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Obama calls out 'the real voter fraud'

Efforts to deliberately block voter access is a genuine national scandal. The president seems increasingly eager to say so.
President Barack Obama addresses the National Action Network's 16th annual convention in New York, New York, April 11, 2014.
President Barack Obama addresses the National Action Network's 16th annual convention in New York, New York, April 11, 2014.
It's easy to get inured to stories about voting restrictions. The imposition of new hurdles, intended to keep more Americans from participating in their own democracy, has been ongoing for about three years, and the tactics have become so common in so much of the country, maintaining a sense of outrage is simply exhausting.
But common or not, the outrageousness hasn't changed. The very idea that a major political party in a modern democracy has decided to give itself an electoral advantage by systemically and deliberately blocking voter access should be called what it is: a genuine national scandal.
Given this, it was heartening to see the issue get the spotlight by way of the president's bully pulpit.

The right to vote is under threat --  more now than any other point since the Voting Rights Act became law in 1965, President Obama announced Friday. "The stark and simple truth is this -- the right to vote is threatened today -- in a way that it has not been since the Voting Rights Act became law nearly five decades ago," Obama said to the crowd at the Rev. Al Sharpton's National Action Network conference. [...] The president condemned the recent surge in changes to voting laws and the Republicans leading the charge to curb access. Calling out voter ID measures, cuts to early and weekend voting, and restrictive laws on the books across the country, President Obama said the architects behind the changes are no longer operating under the pretext of battling voter fraud -- it's all partisan.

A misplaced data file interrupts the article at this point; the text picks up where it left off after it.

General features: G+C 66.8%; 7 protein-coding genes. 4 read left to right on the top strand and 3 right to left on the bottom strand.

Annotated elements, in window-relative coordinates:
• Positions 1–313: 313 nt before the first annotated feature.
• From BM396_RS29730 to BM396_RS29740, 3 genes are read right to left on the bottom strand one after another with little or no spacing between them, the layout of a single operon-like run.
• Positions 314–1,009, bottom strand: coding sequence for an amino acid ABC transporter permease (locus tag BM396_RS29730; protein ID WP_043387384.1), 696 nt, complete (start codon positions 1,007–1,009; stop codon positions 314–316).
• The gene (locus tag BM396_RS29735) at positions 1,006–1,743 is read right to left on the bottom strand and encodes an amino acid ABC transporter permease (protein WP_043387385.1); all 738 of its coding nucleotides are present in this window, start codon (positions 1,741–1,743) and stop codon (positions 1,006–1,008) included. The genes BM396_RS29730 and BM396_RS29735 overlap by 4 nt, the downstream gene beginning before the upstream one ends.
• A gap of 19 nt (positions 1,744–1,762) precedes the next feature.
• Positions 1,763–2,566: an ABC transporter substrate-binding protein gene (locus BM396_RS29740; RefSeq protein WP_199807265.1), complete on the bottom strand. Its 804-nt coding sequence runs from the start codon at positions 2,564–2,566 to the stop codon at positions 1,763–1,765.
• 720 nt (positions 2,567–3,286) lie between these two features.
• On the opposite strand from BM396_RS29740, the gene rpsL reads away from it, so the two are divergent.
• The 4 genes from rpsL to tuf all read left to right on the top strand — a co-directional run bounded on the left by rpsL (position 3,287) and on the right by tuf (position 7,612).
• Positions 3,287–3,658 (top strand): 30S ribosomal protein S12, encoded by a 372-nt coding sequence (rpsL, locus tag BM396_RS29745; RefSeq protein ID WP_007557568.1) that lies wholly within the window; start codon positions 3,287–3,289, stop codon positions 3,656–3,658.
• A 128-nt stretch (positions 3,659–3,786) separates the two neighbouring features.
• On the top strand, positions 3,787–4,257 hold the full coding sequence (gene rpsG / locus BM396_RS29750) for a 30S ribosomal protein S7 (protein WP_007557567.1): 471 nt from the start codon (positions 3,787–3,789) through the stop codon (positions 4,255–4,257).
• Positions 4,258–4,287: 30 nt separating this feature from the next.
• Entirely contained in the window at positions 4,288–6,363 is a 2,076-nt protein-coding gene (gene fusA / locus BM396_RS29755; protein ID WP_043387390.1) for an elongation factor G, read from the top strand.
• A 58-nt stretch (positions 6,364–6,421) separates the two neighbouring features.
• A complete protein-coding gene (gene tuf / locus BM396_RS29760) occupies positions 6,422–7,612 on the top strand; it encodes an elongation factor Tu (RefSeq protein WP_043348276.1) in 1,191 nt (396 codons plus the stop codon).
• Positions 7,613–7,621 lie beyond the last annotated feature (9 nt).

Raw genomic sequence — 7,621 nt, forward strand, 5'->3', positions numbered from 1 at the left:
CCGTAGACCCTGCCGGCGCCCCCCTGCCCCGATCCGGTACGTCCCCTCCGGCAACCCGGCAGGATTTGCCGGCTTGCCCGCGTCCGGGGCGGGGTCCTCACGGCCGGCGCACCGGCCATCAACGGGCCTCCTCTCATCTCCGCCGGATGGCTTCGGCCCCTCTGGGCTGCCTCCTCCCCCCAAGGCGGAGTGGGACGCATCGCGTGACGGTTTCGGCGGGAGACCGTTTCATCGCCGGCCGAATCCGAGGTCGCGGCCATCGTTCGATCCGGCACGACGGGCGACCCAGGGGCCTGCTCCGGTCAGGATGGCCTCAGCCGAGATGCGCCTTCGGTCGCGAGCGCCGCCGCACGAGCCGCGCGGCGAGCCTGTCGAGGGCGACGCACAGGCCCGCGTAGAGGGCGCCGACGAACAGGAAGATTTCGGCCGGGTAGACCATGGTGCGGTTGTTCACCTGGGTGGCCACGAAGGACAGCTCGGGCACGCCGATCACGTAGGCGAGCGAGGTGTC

"[T]he real voter fraud," Obama said, "is people who try to deny our rights by making bogus arguments about voter fraud."
The president added, "If your strategy depends on fewer people showing up to vote, that's not a sign of strength, it's a sign of weakness. What kind of political platform is that? Why would you make that part of your agenda, preventing people from voting?"
And in case that wasn't quite clear enough, Obama went on to say these efforts have "not been led by both parties. It's been led by the Republican Party."
The Republican response to the presidential criticism was disheartening.
"They want to create an issue out of nothing," the Republican National Committee's Sean Spicer said. "The bottom line is, they know they're on the wrong side of the issues that are important with voters, and the only way they can win is by scaring their base into voting."
First, I've seen quite a bit of polling and when it comes to which party is on the "wrong side of the issues," it's not the Dems who are struggling. Second, the most sweeping voting restrictions since the Jim Crow era, imposed on citizens for no reason other than brazen electoral scheming, is not "nothing."
Zack Roth had a good piece on the bigger picture.

To voting rights advocates, the new level of engagement from top Democrats, especially Obama himself, is welcome indeed. "Nothing is more important than the American people hearing the president of the United States bringing the full passion and power of his voice and his position to the issue of promoting voting rights and an open democracy for every citizen," said Barbara Arnwine, the president of the National Lawyers Committee for Civil Rights Under Law. It's not just talk, either. The Democratic National Committee recently launched the Voter Expansion Project, which aims to push back against restrictive voting laws by registering new voters and supporting laws that expand access to the ballot. Attorney General Eric Holder has long been out front on the issue. After the Supreme Court badly weakened the Voting Rights Act last summer in the Shelby County ruling, Holder directed new Justice Department resources to voting rights cases, including filing challenges to the Texas and North Carolina laws. And in speeches, he has frequently condemned efforts to make voting harder. But for Obama, it's a notable shift in tone.

The entirety of the president's speech is online here.